Ai Weiwei’s Sunflower Seeds


Jees, Ai Weiwei’s Sunflower Seeds, exhibited in the Tate Modern’s Turbine Hall, just depresses me.

No, I’m not talking about the “authoritarian” tactics of the Tate Modern (who’ve stopped people from walking on the seeds), or of Mao (who’s been understood to be the focus of the artwork’s critique).

I’m thinking about the labour involved. 1600 people for over 2 years. Paid “slightly more than a living wage”.

Surely all the contradictions of capitalism are visible here? That it puts 1600 skilled people at risk of losing their jobs, and thus their lives; that they can only keep their jobs so long as the commodities they produce are profitable (i.e. so long as Unilever and the Tate are paying Weiwei); that they must make something utterly useless to be shipped off around the globe.

Was it exploitative? For the liberal mindset it was an act of charity. For me, yes it was crass exploitation. Those people were forced to sell their labour. They had to engage in repetitive and alienating work (no matter that each seed is unique), to create surplus profit (for both Weiwei and the Tate and who knows: to trace the flows of cash would be difficult; I suspect this surplus value is not necessarily directly extracted, but is mediated through other forms of exchangeable value… perhaps cultural value: certainly the conclusion we draw from this artwork is that the commodification of culture is complete).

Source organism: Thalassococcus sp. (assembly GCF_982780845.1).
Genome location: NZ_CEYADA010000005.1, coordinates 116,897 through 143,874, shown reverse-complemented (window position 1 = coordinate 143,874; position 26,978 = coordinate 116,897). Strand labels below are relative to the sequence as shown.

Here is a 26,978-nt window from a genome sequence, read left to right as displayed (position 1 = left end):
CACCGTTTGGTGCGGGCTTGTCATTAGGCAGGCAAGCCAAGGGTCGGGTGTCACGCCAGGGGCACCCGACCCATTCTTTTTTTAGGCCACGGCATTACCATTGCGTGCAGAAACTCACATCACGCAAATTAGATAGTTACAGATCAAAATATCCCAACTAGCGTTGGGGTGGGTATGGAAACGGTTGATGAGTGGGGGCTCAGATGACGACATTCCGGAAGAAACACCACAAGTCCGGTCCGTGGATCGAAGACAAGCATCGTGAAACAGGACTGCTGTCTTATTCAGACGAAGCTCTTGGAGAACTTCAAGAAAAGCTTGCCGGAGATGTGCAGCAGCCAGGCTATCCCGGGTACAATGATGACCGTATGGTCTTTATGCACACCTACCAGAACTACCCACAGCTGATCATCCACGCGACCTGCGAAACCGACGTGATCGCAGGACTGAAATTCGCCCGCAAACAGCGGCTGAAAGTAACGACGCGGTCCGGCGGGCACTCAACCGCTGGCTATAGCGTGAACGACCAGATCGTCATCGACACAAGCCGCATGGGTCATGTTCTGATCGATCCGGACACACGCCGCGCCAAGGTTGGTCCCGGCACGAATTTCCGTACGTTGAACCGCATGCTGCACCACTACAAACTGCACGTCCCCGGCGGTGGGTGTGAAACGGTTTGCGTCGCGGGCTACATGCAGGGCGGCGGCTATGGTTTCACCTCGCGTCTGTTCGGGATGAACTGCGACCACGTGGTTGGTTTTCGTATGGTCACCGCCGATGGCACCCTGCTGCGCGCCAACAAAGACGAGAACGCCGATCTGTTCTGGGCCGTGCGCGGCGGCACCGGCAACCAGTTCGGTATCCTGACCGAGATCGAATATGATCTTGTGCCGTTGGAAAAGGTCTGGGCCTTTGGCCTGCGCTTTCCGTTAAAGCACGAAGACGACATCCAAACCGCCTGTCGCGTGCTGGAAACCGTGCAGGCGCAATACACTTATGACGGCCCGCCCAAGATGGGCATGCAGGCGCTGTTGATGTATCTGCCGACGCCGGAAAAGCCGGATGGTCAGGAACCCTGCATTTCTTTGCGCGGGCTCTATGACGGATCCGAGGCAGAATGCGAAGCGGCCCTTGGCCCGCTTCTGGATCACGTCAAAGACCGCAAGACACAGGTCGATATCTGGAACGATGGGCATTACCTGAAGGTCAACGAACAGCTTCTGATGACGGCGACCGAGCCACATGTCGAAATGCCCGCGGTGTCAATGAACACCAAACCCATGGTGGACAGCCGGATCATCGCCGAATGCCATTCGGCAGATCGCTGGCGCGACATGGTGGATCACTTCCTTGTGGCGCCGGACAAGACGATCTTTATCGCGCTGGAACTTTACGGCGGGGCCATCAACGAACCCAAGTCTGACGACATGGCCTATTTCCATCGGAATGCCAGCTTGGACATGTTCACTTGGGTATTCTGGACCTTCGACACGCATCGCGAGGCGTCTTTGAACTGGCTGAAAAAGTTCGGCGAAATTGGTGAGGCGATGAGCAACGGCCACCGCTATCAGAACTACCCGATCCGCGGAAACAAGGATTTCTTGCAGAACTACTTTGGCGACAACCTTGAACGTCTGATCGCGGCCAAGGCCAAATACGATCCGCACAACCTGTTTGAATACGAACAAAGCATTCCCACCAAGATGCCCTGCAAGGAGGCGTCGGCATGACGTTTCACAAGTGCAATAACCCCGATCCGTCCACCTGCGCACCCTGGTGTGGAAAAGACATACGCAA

Beyond the matierial, what about the symbolic significance of this artwork? What is this artwork, and the relations of production that it embodies, a signal of? I think perhaps it is simultaneously a symbol of the contradictions of capitalism and of their triumph configured in the failure of the communist revolution in China. This piece by Weiwei is like the tragic farce of the Berlin Wall coming down all over again. And, it seems to me that Weiwei’s piece revels in this, that it looks forward to the New China, in which we’re all to be one mass of  individuals. One mass put to work to reproduce the system that ensalves us.


My thoughts are not particularly clear: let me know if you have any comments/thoughts. Here’s a link:



~ by Wit on January 26, 2011.

One Response to “Ai Weiwei’s Sunflower Seeds”

  1. “Ai Weiwei Freedom”. Art, image. Ai Weiwei.

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